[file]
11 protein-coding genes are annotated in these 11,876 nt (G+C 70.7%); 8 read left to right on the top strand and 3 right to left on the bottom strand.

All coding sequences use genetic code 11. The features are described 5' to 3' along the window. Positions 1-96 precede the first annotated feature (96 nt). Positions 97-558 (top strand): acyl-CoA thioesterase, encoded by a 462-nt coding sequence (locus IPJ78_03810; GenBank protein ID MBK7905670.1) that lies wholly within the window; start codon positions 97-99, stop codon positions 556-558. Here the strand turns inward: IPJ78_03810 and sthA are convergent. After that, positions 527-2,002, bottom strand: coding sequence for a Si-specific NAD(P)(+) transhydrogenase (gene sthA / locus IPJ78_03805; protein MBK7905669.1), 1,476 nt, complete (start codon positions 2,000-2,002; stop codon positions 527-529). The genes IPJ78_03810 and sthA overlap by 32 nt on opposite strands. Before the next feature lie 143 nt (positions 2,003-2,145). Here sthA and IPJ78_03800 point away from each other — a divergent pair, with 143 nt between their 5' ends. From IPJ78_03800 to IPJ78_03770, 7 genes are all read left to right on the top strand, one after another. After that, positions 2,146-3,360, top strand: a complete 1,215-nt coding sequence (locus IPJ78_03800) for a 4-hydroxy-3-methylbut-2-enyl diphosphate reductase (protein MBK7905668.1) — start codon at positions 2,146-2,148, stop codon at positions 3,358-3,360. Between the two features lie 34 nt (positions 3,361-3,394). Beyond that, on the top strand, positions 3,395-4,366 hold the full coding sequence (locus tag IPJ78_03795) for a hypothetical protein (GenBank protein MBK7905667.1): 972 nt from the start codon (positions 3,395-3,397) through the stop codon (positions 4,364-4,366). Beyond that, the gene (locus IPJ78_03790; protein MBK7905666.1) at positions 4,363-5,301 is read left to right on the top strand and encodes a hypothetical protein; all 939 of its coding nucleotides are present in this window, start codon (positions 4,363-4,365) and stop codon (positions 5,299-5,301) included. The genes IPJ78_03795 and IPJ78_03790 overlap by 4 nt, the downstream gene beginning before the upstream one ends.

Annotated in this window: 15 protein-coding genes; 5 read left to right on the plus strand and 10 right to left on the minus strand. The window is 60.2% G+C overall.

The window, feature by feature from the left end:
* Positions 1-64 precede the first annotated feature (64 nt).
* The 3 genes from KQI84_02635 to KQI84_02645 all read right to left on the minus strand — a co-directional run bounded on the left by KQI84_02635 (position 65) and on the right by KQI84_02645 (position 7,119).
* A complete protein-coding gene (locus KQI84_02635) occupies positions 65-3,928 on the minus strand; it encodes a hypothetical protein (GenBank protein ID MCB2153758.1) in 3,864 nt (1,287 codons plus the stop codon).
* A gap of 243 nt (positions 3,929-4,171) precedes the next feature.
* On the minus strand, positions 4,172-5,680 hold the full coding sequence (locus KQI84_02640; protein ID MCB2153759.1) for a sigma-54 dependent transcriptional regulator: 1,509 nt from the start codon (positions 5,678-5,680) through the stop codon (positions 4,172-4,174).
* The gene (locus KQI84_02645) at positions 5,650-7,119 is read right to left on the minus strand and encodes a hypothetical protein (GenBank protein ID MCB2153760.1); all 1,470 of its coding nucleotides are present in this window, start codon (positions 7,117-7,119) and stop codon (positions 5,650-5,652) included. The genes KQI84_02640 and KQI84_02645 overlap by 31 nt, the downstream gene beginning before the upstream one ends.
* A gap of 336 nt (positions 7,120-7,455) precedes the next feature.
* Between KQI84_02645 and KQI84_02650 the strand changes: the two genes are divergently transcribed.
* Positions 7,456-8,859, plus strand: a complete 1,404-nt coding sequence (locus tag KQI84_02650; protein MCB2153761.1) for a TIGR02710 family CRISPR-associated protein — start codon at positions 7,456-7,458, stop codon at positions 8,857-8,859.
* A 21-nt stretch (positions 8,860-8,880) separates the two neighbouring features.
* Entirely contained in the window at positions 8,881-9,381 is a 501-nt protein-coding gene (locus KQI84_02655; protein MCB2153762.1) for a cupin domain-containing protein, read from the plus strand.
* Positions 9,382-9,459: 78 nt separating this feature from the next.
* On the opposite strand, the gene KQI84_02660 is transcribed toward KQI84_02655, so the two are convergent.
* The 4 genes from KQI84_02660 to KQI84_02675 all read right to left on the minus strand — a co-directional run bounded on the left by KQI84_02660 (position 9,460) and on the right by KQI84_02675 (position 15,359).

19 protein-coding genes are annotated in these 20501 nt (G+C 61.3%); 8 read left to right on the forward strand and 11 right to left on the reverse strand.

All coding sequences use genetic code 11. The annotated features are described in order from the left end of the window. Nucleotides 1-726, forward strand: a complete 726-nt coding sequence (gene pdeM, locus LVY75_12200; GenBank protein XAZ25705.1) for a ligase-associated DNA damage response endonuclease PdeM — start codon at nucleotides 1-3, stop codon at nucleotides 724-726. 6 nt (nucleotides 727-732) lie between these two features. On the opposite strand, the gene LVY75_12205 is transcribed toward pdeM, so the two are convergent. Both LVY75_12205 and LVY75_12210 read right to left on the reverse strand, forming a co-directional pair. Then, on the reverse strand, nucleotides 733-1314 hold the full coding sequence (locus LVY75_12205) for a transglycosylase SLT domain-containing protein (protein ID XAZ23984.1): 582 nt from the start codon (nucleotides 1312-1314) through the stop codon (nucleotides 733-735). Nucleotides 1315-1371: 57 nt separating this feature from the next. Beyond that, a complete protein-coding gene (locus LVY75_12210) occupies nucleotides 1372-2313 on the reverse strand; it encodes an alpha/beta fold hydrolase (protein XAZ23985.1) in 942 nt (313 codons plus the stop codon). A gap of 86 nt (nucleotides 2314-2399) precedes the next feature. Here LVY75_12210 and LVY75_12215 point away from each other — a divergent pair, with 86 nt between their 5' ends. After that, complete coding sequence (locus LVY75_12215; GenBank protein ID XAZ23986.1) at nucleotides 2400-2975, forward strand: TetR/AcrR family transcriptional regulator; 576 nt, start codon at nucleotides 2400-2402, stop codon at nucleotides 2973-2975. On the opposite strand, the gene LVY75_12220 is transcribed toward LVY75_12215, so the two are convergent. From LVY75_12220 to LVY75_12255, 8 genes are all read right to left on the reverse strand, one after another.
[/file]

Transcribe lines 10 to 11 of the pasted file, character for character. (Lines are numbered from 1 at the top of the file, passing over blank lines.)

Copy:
* The gene (locus KQI84_02645) at positions 5,650-7,119 is read right to left on the minus strand and encodes a hypothetical protein (GenBank protein ID MCB2153760.1); all 1,470 of its coding nucleotides are present in this window, start codon (positions 7,117-7,119) and stop codon (positions 5,650-5,652) included. The genes KQI84_02640 and KQI84_02645 overlap by 31 nt, the downstream gene beginning before the upstream one ends.
* A gap of 336 nt (positions 7,120-7,455) precedes the next feature.